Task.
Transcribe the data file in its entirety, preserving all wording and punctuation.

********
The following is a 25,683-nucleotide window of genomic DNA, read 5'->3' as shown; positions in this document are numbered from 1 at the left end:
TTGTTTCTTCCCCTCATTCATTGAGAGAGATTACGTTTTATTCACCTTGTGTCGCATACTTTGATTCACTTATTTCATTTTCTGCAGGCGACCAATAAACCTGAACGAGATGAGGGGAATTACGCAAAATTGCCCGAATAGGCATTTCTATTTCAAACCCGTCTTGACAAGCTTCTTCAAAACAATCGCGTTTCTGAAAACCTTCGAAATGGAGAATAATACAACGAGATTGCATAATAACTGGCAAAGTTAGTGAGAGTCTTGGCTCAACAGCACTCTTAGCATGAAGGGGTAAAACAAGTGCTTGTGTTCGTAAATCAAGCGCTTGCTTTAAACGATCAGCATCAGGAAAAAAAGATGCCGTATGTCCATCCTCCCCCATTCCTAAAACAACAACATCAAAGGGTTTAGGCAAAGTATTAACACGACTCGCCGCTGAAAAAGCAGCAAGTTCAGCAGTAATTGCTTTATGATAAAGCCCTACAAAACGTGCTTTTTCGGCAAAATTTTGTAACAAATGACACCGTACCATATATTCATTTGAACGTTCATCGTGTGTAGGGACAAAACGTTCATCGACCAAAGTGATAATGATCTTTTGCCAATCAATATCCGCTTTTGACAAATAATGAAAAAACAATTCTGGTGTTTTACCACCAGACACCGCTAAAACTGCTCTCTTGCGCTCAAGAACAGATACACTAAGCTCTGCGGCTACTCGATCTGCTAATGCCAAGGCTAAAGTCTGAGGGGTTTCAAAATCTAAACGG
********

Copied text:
The following is a 25,683-nucleotide window of genomic DNA, read 5'->3' as shown; positions in this document are numbered from 1 at the left end:
TTGTTTCTTCCCCTCATTCATTGAGAGAGATTACGTTTTATTCACCTTGTGTCGCATACTTTGATTCACTTATTTCATTTTCTGCAGGCGACCAATAAACCTGAACGAGATGAGGGGAATTACGCAAAATTGCCCGAATAGGCATTTCTATTTCAAACCCGTCTTGACAAGCTTCTTCAAAACAATCGCGTTTCTGAAAACCTTCGAAATGGAGAATAATACAACGAGATTGCATAATAACTGGCAAAGTTAGTGAGAGTCTTGGCTCAACAGCACTCTTAGCATGAAGGGGTAAAACAAGTGCTTGTGTTCGTAAATCAAGCGCTTGCTTTAAACGATCAGCATCAGGAAAAAAAGATGCCGTATGTCCATCCTCCCCCATTCCTAAAACAACAACATCAAAGGGTTTAGGCAAAGTATTAACACGACTCGCCGCTGAAAAAGCAGCAAGTTCAGCAGTAATTGCTTTATGATAAAGCCCTACAAAACGTGCTTTTTCGGCAAAATTTTGTAACAAATGACACCGTACCATATATTCATTTGAACGTTCATCGTGTGTAGGGACAAAACGTTCATCGACCAAAGTGATAATGATCTTTTGCCAATCAATATCCGCTTTTGACAAATAATGAAAAAACAATTCTGGTGTTTTACCACCAGACACCGCTAAAACTGCTCTCTTGCGCTCAAGAACAGATACACTAAGCTCTGCGGCTACTCGATCTGCTAATGCCAAGGCTAAAGTCTGAGGGGTTTCAAAATCTAAACGG